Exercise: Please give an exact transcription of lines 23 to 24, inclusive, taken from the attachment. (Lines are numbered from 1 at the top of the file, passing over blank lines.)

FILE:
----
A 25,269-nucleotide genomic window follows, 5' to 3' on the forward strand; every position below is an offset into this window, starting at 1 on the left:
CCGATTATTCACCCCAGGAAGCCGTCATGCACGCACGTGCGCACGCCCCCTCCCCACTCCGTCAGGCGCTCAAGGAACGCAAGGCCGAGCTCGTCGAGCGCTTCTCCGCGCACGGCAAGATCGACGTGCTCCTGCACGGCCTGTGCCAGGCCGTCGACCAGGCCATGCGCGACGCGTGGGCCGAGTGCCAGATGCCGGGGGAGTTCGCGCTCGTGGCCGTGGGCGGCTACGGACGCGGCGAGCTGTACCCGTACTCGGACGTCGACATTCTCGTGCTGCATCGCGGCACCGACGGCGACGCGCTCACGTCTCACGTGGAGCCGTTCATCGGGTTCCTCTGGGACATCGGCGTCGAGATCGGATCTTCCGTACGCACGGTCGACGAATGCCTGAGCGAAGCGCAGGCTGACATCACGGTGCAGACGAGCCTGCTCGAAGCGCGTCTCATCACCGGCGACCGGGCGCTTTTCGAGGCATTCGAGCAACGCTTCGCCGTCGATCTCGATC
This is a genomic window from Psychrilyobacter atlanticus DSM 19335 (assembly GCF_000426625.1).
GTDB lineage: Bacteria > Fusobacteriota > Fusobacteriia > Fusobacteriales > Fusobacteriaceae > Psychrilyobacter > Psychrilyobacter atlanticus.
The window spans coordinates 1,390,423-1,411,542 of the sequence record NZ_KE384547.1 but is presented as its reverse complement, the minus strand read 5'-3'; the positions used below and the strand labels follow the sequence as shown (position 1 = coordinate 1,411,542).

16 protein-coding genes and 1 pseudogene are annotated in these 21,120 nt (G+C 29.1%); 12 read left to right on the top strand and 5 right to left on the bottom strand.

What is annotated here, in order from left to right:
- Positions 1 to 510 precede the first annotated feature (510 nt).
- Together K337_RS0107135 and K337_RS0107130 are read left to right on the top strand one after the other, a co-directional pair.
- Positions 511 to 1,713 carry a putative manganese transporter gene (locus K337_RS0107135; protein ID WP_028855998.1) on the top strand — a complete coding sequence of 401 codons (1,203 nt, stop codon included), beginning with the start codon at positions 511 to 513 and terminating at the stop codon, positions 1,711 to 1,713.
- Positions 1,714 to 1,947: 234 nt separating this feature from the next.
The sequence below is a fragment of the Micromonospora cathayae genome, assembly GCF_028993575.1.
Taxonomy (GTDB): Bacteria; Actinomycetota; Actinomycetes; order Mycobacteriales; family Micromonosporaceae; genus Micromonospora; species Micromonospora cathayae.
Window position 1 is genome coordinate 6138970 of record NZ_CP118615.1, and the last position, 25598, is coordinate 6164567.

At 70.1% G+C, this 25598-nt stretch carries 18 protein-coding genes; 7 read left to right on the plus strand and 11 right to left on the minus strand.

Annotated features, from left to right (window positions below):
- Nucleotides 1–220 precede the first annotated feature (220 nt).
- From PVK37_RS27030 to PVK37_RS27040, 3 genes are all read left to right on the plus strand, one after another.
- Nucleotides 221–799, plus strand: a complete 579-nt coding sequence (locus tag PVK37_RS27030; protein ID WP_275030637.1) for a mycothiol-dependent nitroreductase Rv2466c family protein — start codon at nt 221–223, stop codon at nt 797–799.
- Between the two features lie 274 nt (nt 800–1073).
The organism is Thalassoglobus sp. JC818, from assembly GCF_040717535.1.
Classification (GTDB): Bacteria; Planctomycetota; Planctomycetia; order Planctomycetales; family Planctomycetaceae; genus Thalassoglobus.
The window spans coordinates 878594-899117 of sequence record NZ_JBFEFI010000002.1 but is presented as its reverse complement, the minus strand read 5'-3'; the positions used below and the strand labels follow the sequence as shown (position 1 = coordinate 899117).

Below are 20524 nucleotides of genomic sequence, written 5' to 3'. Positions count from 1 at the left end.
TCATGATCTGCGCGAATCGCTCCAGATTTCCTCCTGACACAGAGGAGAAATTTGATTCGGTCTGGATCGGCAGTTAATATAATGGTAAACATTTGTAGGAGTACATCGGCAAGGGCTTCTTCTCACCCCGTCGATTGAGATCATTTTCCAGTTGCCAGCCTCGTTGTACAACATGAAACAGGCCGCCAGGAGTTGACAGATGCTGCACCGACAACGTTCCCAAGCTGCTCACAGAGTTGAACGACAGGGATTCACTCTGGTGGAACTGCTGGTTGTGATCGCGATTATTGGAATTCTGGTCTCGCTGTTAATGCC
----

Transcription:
The window spans coordinates 878594-899117 of sequence record NZ_JBFEFI010000002.1 but is presented as its reverse complement, the minus strand read 5'-3'; the positions used below and the strand labels follow the sequence as shown (position 1 = coordinate 899117).

Below are 20524 nucleotides of genomic sequence, written 5' to 3'. Positions count from 1 at the left end.